Mesenchymal stem cells (MSCs) are somatic stem cells with multilineage differentiation potential and are considered the most promising seeding cells for stem cell therapy due to the ease of isolation and culture and amplification [4]. Reports show that bone marrow-derived MSCs can repair spinal, myocardial, and skin damage [5, 6]. Our preliminary research indicates that bone marrow-derived MSCs could inhibit the apoptosis of granulosa cells (GCs) and partially repair the chemotherapy-induced damage to the ovarian structure and function [7]. However, some transplanted bone marrow MSCs died and the repair effect was not so satisfactory.

MicroRNAs (miRNAs) are noncoding single-stranded RNAs shorter than 22 nucleotides in eukaryotes. They can bind to the base sequences of the 3’-untranslated region (UTR) of the target mRNA, regulating the cleavage or translation of target mRNA. miRNAs play regulatory roles in a series of physiological and pathological processes such as cell proliferation, apoptosis, differentiation, and pathogen infection [8]. miR-21 is among the earliest discovered miRNAs in mammals. Study shows that miR-21 is related to apoptotic regulation in many cells [911]. miR-21 is also regulatory for the apoptosis of GCs and follicular development [12]. However, few reports have been concerned with whether miR-21 enhances the repair effect of MSCs in chemotherapy-induced POF.

In this study, we constructed the miR-21 lentiviral vector to transfect the MSCs; the resulting MSCs were denoted as miR-21-MSCs. We discuss the effect of miR-21 overexpression on the apoptosis of MSCs in the chemotherapy-induced ovarian microenvironment. The miR-21-MSCs were cocultured with the GCs whose apoptosis was induced by a chemotherapeutic agent. The apoptosis rate was measured. The miR-21-MSCs were transplanted to the ovaries of a rat model in vitro. The repair effect of MSCs overexpressing miR-21 in chemotherapy-induced POF and the repair mechanism are discussed.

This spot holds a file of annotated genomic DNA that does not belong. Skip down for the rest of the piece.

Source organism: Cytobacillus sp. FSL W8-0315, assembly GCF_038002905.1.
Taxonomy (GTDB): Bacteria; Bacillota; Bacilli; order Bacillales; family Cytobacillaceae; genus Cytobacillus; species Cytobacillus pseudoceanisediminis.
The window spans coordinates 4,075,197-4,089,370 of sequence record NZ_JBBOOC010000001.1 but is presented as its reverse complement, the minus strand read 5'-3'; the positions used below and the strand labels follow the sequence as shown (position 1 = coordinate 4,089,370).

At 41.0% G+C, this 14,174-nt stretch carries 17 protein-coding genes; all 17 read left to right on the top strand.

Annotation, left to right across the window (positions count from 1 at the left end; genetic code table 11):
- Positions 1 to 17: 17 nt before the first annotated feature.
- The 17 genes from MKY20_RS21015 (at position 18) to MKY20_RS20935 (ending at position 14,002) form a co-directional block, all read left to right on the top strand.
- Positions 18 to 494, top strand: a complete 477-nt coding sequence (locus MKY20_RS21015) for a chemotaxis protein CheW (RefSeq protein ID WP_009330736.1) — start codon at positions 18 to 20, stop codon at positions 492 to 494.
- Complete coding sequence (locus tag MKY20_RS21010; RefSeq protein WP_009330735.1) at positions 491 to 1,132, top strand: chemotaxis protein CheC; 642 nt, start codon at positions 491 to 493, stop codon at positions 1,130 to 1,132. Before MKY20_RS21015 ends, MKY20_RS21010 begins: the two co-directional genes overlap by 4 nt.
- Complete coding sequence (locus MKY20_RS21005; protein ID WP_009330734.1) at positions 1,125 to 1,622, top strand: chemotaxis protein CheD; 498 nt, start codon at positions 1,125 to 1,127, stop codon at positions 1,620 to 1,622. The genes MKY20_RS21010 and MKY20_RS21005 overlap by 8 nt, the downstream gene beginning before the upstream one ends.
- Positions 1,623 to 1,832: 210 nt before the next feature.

Methods

Laboratory animals

This study was performed in strict accordance with the recommendations of the Guide for the Care and Use of Laboratory Animals of the National Institutes of Health. The protocol was approved by the Committee on the Ethics of Animal Experiments of Southern Medical University (permit number L2015035). All surgery was performed under sodium pentobarbital anesthesia, and every effort was made to minimize suffering.

Female clean-grade Wistar rats weighing 180–200 g were provided by the laboratory animal center of Southern Medical University. The rats were reared at room temperature of 23 ± 2 °C, humidity of 45–55%, and light duration of 12 h. The rats were allowed free access to water and acclimatized for 3–5 days. The vaginal smears were prepared before the formal experiment, and rats with a normal estrous cycle were included. The baseline levels of the sex hormones estradiol (E2) and follicle-stimulating hormone (FSH) were determined by collecting 1 ml of blood from the tail vein.

Isolation and in vitro culture of bone marrow MSCs

Bone marrow MSCs were isolated by density gradient centrifugation. The rats were anesthetized to harvest the tibia and femur, which were made into a single-cell suspension. The suspension was loaded into a centrifuge tube containing Percoll solution (density 1.083). Caution was taken not to mix the two liquids together, and the volume ratio of the two liquids was 1:1. The cells were centrifuged at 2500 rpm for 20 min. The milky white intermediate layer of mononuclear cells was collected, washed with phosphate-buffered saline (PBS) twice and suspended in complete culture medium (DMEM/F12 containing 10% fetal bovine serum). The cells were inoculated to the plate at 1 × 106 cells/ml, and MSCs of the second to fourth generation were harvested for further experiments. The cellular expressions of CD29, CD34, CD44, and CD45 were detected using a flow cytometer.